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When Punctuation Marks Are Not So 'Punctual': Translating Al-Waqf Marks At The Prosodic-Orthographic Interface

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In this paper I argue for a consistent equivalent punctuating pattern for translating al-waqf marks (pause marks) in the Holy Qur’an, based on the prosodic features of pauses as the Holy Qur’an is originally oral not written. The aim of this study is to examine how it is prosody that is rendered when translating al-waqf marks. I suggest that without the aid of a speech recognition tool, punctuation marks would be used inaccurately in conveying the meaning into English. This is done through scrutinizing a parallel corpus of seven translations of the Holy Qurʾan provided in the Qurʾanic Corpus, together with a speech analysis of the pauses at al-waqf marks using Praat Version 6.0.32. The results of the study shed light on some linguistic aspects of the translation of phrase junctures in the Holy Qurʾan. These insights are of importance both to the field of linguistics, in general, and to translation studies, in particular. Keywords: Translation, punctuation, speech recognition, prosodic features, sentence boundary.


Relating the prosodic features of the waqf-(pause) marks in the Holy Qur’an to the punctuation system in the English translation, is a newly trodden area. This is mainly based on a speech recognition analysis that relies heavily on pause detection and pitch height. The Qur’anic script does not contain any commas, full-stops or exclamation marks in the general sense. The Qur’anic discourse is mainly oral, rather than written. All orthographic symbols in the script are means of rendering the prosodic features into the written text. In this paper, I propose that translating al-waqf (pause) marks should not only depend on the written script, but rely mainly on recognizing the prosodic features of each waqf-mark. Pause duration in seconds as well as pitch height at and after pauses (baseline and topline) are crucial in determining which punctuation mark is to be used when translating into English – possibly other languages too. In this, I further illustrate that the ad hoc replacing al-waqf marks with ordinary punctuation marks in the English translation may not be adequate. I argue that when translating al-waqf marks, it is prosody that is rendered. So, I suggest that without the aid of a speech recognition tool, punctuation marks would be used inaccurately in conveying the meaning into English. The punctuating system ‘in the spoken texts must be treated with caution’, as it reflects both prosody and meaning.

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Four major waqf marks are scrutiniяed in the present study: مـ ( compulsory pause), لا ( not permissible to pause), صلے (pause is allowed; continuation is preferred), قلے (continuation is allowed; pause is preferred). A quick reference is made to the non-frequent pause mark س , which means a light pause, usually not at phrase or clause junctures.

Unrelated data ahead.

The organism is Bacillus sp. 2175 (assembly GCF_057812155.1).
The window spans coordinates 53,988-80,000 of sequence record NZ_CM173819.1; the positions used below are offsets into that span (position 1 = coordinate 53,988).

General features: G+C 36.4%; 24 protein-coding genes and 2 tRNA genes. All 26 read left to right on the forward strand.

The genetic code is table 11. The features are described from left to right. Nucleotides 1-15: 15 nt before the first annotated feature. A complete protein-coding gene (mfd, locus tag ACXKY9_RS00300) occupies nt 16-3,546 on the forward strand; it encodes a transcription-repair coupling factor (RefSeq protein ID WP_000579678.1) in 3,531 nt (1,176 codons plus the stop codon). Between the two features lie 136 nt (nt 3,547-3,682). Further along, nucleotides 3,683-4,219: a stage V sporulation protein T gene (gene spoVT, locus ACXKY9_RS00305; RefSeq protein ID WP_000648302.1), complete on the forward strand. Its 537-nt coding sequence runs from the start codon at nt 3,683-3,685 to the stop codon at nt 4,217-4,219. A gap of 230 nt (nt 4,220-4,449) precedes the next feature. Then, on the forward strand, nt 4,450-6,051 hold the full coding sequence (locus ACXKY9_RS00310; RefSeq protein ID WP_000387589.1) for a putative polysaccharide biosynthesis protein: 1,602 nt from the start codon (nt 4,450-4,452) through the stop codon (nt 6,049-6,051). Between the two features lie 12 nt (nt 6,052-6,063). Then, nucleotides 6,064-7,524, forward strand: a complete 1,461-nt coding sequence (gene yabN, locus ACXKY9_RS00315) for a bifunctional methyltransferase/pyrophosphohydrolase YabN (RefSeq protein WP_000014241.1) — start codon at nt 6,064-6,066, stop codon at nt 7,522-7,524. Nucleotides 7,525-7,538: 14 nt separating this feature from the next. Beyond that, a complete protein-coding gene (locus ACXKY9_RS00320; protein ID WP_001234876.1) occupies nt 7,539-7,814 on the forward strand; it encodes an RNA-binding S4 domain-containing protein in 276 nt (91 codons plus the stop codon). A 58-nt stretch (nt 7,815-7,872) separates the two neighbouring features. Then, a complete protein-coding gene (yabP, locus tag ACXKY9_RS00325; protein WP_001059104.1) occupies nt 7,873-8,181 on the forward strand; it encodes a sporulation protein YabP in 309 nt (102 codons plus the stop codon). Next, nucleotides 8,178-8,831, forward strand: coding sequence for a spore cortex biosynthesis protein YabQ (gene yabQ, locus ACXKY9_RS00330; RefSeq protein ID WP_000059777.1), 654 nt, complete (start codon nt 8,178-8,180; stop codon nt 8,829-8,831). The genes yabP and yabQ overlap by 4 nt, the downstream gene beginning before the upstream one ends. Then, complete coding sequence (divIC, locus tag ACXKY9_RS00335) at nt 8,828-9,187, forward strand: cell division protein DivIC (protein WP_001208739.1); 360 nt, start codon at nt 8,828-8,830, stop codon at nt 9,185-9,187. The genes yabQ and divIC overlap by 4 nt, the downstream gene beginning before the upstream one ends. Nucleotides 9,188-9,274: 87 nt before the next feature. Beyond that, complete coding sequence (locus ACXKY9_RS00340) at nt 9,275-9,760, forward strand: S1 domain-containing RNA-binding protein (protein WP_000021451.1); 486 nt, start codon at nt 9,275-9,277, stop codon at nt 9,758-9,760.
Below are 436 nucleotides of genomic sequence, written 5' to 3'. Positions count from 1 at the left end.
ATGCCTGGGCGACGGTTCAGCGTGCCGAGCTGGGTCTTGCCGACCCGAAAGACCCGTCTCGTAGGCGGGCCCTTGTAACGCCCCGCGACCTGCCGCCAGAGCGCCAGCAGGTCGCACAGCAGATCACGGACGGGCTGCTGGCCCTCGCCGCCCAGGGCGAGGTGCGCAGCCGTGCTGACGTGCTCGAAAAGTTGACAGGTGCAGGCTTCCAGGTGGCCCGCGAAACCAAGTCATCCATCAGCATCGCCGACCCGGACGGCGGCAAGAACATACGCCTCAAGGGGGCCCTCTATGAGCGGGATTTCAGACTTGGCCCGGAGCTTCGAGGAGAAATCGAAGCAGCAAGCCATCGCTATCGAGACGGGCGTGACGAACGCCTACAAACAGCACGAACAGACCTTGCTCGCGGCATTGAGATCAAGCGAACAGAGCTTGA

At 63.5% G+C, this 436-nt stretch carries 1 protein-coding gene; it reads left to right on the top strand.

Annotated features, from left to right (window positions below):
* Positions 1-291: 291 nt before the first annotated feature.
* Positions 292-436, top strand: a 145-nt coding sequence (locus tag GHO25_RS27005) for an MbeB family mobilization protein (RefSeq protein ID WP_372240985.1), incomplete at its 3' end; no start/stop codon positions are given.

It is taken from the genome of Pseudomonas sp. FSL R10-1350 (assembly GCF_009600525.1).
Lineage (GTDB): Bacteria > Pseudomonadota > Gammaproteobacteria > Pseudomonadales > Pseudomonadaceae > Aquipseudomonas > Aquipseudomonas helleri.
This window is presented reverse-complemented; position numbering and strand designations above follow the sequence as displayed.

Previous accounts have formulated both direct and indirect correspondences between punctuation and prosody. In his seminal work, ‘Punctuation and the prosody of written language’, Wallace Chafe holds a comparison between what he calls punctuation unit and intonation unit. Three major difficulties he postulated for relating intonation units to punctuation units: (1) writer’s lack of skill in punctuating, (2) varying styles of punctuation, and (3) punctuation that is determined by factors other than prosody. Sappok (2011) proposes that intonation directly drives punctuation and, thus, the use of comma and full stop would mark intonational phrasing, especially the length of pauses between units. The full stop is associated with a longer pause, the comma with a shorter one.

Recent work has been devoted to mingling speech analysis software and Natural Language Processing, with punctuation marks. In a study conducted on the relationship between discourse boundaries and pauses, Yang (2011) investigated durational patterns in spontaneous conversation with a view to see how these prosodic elements can serve as boundary-marking predictors across different types of speech corpora. The average time duration for phrase boundaries that was found in the analyяed corpus was as follows:

Major Boundary: 0. 461908

Minor Boundary: 0.354539

Non-Boundary: 0.277070

Igras and Ziolko (2016) conducted a pioneer study in investigating acoustic correlates of punctuation in spoken Polish with a view to an automatic insertion of punctuation marks. These results are in line with Bodenbender (2003) who argues that punctuation is a linguistic system that not only represents some of the phonetic sentence structure but also syntactic as well as semantic sentence structures. The experiment conducted for this study involved three male and three female native speakers of Canadian English reading aloud a set of 20 sentences with parenthetical and non-parenthetical phrases. These sentences were analyzed with respect to acoustic characteristics due to differences in punctuation as well as due to differences between parenthetical and non-parenthetical phrases.

Christensen et al. (2001) are concerned with automatically punctuating the output of a broadcast news speech recogniяer. They present a statistical finite state model that combines prosodic, linguistic and punctuation class feature. Experimental results are presented using the Hub–4 Broadcast News corpus. The results of Yang (2011), together with Bodenbender (2003) and Christensen et al. (2001), will serve as the backcloth against which the acoustic features of al-waqf-(pause) marks in the Holy Qur’an are rendered into suggested punctuation marks in the English translation.